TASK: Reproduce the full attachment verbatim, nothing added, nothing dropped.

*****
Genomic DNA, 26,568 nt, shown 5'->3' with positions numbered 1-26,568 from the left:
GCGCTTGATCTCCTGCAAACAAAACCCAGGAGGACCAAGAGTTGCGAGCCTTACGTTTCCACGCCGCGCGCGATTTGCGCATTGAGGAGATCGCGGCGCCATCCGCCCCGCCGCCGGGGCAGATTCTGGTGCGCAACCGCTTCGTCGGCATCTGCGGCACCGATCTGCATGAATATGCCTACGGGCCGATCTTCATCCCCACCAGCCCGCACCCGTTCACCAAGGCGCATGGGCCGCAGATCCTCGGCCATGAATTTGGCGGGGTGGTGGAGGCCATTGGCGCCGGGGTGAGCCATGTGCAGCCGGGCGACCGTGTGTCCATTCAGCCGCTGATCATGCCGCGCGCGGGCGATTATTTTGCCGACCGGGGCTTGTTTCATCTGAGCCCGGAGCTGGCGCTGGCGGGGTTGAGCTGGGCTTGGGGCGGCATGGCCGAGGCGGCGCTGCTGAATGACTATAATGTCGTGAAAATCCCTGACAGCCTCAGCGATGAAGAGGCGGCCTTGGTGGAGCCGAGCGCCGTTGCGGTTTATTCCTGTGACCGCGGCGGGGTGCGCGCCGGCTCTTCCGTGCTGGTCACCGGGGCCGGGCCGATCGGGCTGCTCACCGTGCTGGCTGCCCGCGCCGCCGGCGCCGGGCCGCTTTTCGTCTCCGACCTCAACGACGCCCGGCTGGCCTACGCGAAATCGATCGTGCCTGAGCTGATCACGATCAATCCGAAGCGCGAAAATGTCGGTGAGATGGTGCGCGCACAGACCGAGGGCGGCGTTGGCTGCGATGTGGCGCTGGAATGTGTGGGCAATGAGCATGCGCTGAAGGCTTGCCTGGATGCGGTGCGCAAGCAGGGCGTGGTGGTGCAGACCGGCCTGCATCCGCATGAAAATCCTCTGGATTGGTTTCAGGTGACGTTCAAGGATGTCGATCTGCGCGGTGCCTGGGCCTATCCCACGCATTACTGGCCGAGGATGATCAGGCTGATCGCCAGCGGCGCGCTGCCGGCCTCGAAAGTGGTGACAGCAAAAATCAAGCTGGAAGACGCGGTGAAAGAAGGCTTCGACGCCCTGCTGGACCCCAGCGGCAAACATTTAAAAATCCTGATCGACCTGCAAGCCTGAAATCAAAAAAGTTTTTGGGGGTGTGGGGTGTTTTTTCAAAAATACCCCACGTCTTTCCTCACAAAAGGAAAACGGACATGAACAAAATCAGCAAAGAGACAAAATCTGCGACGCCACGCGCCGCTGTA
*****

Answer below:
Genomic DNA, 26,568 nt, shown 5'->3' with positions numbered 1-26,568 from the left:
GCGCTTGATCTCCTGCAAACAAAACCCAGGAGGACCAAGAGTTGCGAGCCTTACGTTTCCACGCCGCGCGCGATTTGCGCATTGAGGAGATCGCGGCGCCATCCGCCCCGCCGCCGGGGCAGATTCTGGTGCGCAACCGCTTCGTCGGCATCTGCGGCACCGATCTGCATGAATATGCCTACGGGCCGATCTTCATCCCCACCAGCCCGCACCCGTTCACCAAGGCGCATGGGCCGCAGATCCTCGGCCATGAATTTGGCGGGGTGGTGGAGGCCATTGGCGCCGGGGTGAGCCATGTGCAGCCGGGCGACCGTGTGTCCATTCAGCCGCTGATCATGCCGCGCGCGGGCGATTATTTTGCCGACCGGGGCTTGTTTCATCTGAGCCCGGAGCTGGCGCTGGCGGGGTTGAGCTGGGCTTGGGGCGGCATGGCCGAGGCGGCGCTGCTGAATGACTATAATGTCGTGAAAATCCCTGACAGCCTCAGCGATGAAGAGGCGGCCTTGGTGGAGCCGAGCGCCGTTGCGGTTTATTCCTGTGACCGCGGCGGGGTGCGCGCCGGCTCTTCCGTGCTGGTCACCGGGGCCGGGCCGATCGGGCTGCTCACCGTGCTGGCTGCCCGCGCCGCCGGCGCCGGGCCGCTTTTCGTCTCCGACCTCAACGACGCCCGGCTGGCCTACGCGAAATCGATCGTGCCTGAGCTGATCACGATCAATCCGAAGCGCGAAAATGTCGGTGAGATGGTGCGCGCACAGACCGAGGGCGGCGTTGGCTGCGATGTGGCGCTGGAATGTGTGGGCAATGAGCATGCGCTGAAGGCTTGCCTGGATGCGGTGCGCAAGCAGGGCGTGGTGGTGCAGACCGGCCTGCATCCGCATGAAAATCCTCTGGATTGGTTTCAGGTGACGTTCAAGGATGTCGATCTGCGCGGTGCCTGGGCCTATCCCACGCATTACTGGCCGAGGATGATCAGGCTGATCGCCAGCGGCGCGCTGCCGGCCTCGAAAGTGGTGACAGCAAAAATCAAGCTGGAAGACGCGGTGAAAGAAGGCTTCGACGCCCTGCTGGACCCCAGCGGCAAACATTTAAAAATCCTGATCGACCTGCAAGCCTGAAATCAAAAAAGTTTTTGGGGGTGTGGGGTGTTTTTTCAAAAATACCCCACGTCTTTCCTCACAAAAGGAAAACGGACATGAACAAAATCAGCAAAGAGACAAAATCTGCGACGCCACGCGCCGCTGTA